INDIANAPOLIS — The U.S. Department of Health and Human Services has granted $600,000 to the Burmese Community Center for Education supporting work that involves two faculty from the Indiana University School of Education at Indiana University-Purdue University Indianapolis.
The three-year grant supports the BCCE Community Self-Empowerment Program, an ongoing project of the nonprofit organization with offices on the north side of Indianapolis established just over three years ago to assist immigrants from the war-torn country.
The project is directed by May Oo Mutraw, BCCE director, and Neineh Plo and Jerry Htoo, BCCE assistant directors. The principal investigators on the project are School of Education Educational Leadership and Policy Studies faculty members Thu Suong Thi Nguyen, an assistant professor, and Brendan Maxcy, associate professor.
The grant, awarded from the HHS Administration for Children and Families Office of Refugee Resettlement, is designed to support community-based organizations such as the BCCE. The Indianapolis organization has been conducting work largely through volunteers based in a building at First Baptist Church. The focus is on education, workforce development, family and social health, and housing for the Burmese community, estimated to be more than 8,000 in Indianapolis.
“The funding supports ongoing program efforts in two ways,” Nguyen said. “The BCCE connects community members with bridging services to help their transition to this country. The center also provides advocacy and education programs to empower the community.”
Nguyen’s research focuses on how students from immigrant families navigate their new environments and how educational policies and practices affect their experience. She began working with the BCCE shortly after it began. Nguyen’s work on the experience of refugee families and students is informed by personal experience. Her parents fled Vietnam when Saigon fell in 1975 and resettled in Texas.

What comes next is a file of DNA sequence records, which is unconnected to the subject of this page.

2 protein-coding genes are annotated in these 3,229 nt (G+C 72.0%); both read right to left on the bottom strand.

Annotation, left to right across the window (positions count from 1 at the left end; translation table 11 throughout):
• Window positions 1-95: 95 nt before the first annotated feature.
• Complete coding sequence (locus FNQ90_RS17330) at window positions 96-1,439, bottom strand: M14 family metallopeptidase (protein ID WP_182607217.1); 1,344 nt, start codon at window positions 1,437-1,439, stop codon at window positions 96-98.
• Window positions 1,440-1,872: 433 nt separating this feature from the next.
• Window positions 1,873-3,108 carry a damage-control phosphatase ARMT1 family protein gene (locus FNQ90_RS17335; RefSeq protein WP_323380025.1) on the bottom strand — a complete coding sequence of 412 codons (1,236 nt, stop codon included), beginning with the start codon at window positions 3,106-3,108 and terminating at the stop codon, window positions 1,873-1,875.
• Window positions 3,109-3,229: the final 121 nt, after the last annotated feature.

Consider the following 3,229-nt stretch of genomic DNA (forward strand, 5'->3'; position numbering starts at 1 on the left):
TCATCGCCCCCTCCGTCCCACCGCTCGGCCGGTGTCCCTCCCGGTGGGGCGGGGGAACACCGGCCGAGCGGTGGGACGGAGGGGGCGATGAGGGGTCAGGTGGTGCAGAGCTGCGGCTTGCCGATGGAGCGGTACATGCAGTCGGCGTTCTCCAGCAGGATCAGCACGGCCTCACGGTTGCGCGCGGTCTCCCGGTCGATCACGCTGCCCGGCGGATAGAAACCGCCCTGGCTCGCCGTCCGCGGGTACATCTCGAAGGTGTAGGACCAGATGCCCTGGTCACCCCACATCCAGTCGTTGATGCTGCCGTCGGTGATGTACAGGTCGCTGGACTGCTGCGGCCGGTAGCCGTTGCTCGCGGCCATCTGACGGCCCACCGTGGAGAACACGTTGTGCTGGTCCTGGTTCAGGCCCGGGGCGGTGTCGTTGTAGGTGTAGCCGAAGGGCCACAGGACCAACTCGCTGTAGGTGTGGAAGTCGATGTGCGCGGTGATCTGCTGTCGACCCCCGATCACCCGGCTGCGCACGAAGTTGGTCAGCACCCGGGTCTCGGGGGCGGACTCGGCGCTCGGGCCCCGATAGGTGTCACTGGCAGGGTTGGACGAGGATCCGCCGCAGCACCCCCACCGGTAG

Burma, officially called the Republic of the Union of Myanmar as designated by the military government, has largely seen little but conflict since the military junta overthrew the democratic government in 1962. Refugees have fled the country since, only slowing slightly since the military government dissolved in 2011 following elections that installed civilian leadership.
Most of the refugees who arrive here have come from camps in neighboring countries, said Mutraw, places that did not provide a lot of services.
“When they come to the United States, it’s more than a challenge for them to settle down and pursue what they came for: a better life, better education,” she said.
Mutraw was able to leave Burma in the 1990s to pursue higher education, most recently pursuing a Ph.D. in law from the IU Maurer School of Law in Bloomington.
“The majority of our people came with very little or no formal education,” she said. “So when they arrive here, the difficulties are enormous. We try to address those difficulties so they can help themselves to be independent.”
Maxcy and Nguyen hope their research can further provide evidence of what works for community efforts to assist immigrants resettling to the U.S. They are working with the founding members and youth from the center to document how the BCCE grew out of the efforts to support and empower the community through formal and informal education.